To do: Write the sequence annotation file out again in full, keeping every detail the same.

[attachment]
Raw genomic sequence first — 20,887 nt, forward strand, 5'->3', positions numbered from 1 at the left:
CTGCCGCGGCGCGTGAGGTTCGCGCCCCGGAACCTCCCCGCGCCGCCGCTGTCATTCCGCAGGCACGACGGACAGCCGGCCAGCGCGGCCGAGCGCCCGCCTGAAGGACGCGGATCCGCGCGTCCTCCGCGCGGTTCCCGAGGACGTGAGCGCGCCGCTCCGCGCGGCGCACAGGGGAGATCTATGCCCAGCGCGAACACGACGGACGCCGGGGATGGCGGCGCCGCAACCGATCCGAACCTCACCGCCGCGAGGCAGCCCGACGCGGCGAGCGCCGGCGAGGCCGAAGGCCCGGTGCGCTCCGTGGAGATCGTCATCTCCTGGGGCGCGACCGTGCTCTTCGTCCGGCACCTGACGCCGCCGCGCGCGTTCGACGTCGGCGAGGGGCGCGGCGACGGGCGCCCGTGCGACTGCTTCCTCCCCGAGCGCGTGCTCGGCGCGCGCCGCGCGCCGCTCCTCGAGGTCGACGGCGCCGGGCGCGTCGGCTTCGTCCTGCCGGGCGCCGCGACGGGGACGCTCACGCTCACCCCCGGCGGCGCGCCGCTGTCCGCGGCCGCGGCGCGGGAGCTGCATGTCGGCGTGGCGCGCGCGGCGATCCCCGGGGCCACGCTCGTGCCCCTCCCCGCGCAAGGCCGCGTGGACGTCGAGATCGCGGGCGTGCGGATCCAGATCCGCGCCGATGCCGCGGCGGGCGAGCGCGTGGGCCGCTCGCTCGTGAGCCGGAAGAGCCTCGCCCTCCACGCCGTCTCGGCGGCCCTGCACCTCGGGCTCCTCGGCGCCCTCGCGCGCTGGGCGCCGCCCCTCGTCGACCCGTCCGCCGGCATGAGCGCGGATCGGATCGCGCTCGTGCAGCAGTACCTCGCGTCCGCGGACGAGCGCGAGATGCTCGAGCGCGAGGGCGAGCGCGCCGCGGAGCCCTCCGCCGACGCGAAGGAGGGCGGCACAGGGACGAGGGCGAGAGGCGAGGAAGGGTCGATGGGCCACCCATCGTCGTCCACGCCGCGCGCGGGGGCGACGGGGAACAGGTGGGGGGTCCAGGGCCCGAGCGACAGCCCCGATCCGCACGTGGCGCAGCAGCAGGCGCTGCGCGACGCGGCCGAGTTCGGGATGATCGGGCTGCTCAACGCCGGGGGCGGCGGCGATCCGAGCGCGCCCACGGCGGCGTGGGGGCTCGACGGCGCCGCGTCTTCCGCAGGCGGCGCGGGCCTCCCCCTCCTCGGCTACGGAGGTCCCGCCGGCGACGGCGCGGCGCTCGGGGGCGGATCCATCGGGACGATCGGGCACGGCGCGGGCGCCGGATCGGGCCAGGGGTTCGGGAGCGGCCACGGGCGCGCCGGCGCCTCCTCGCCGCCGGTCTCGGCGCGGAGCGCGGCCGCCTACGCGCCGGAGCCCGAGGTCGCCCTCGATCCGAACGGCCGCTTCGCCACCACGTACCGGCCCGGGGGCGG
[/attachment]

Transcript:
Raw genomic sequence first — 20,887 nt, forward strand, 5'->3', positions numbered from 1 at the left:
CTGCCGCGGCGCGTGAGGTTCGCGCCCCGGAACCTCCCCGCGCCGCCGCTGTCATTCCGCAGGCACGACGGACAGCCGGCCAGCGCGGCCGAGCGCCCGCCTGAAGGACGCGGATCCGCGCGTCCTCCGCGCGGTTCCCGAGGACGTGAGCGCGCCGCTCCGCGCGGCGCACAGGGGAGATCTATGCCCAGCGCGAACACGACGGACGCCGGGGATGGCGGCGCCGCAACCGATCCGAACCTCACCGCCGCGAGGCAGCCCGACGCGGCGAGCGCCGGCGAGGCCGAAGGCCCGGTGCGCTCCGTGGAGATCGTCATCTCCTGGGGCGCGACCGTGCTCTTCGTCCGGCACCTGACGCCGCCGCGCGCGTTCGACGTCGGCGAGGGGCGCGGCGACGGGCGCCCGTGCGACTGCTTCCTCCCCGAGCGCGTGCTCGGCGCGCGCCGCGCGCCGCTCCTCGAGGTCGACGGCGCCGGGCGCGTCGGCTTCGTCCTGCCGGGCGCCGCGACGGGGACGCTCACGCTCACCCCCGGCGGCGCGCCGCTGTCCGCGGCCGCGGCGCGGGAGCTGCATGTCGGCGTGGCGCGCGCGGCGATCCCCGGGGCCACGCTCGTGCCCCTCCCCGCGCAAGGCCGCGTGGACGTCGAGATCGCGGGCGTGCGGATCCAGATCCGCGCCGATGCCGCGGCGGGCGAGCGCGTGGGCCGCTCGCTCGTGAGCCGGAAGAGCCTCGCCCTCCACGCCGTCTCGGCGGCCCTGCACCTCGGGCTCCTCGGCGCCCTCGCGCGCTGGGCGCCGCCCCTCGTCGACCCGTCCGCCGGCATGAGCGCGGATCGGATCGCGCTCGTGCAGCAGTACCTCGCGTCCGCGGACGAGCGCGAGATGCTCGAGCGCGAGGGCGAGCGCGCCGCGGAGCCCTCCGCCGACGCGAAGGAGGGCGGCACAGGGACGAGGGCGAGAGGCGAGGAAGGGTCGATGGGCCACCCATCGTCGTCCACGCCGCGCGCGGGGGCGACGGGGAACAGGTGGGGGGTCCAGGGCCCGAGCGACAGCCCCGATCCGCACGTGGCGCAGCAGCAGGCGCTGCGCGACGCGGCCGAGTTCGGGATGATCGGGCTGCTCAACGCCGGGGGCGGCGGCGATCCGAGCGCGCCCACGGCGGCGTGGGGGCTCGACGGCGCCGCGTCTTCCGCAGGCGGCGCGGGCCTCCCCCTCCTCGGCTACGGAGGTCCCGCCGGCGACGGCGCGGCGCTCGGGGGCGGATCCATCGGGACGATCGGGCACGGCGCGGGCGCCGGATCGGGCCAGGGGTTCGGGAGCGGCCACGGGCGCGCCGGCGCCTCCTCGCCGCCGGTCTCGGCGCGGAGCGCGGCCGCCTACGCGCCGGAGCCCGAGGTCGCCCTCGATCCGAACGGCCGCTTCGCCACCACGTACCGGCCCGGGGGCGG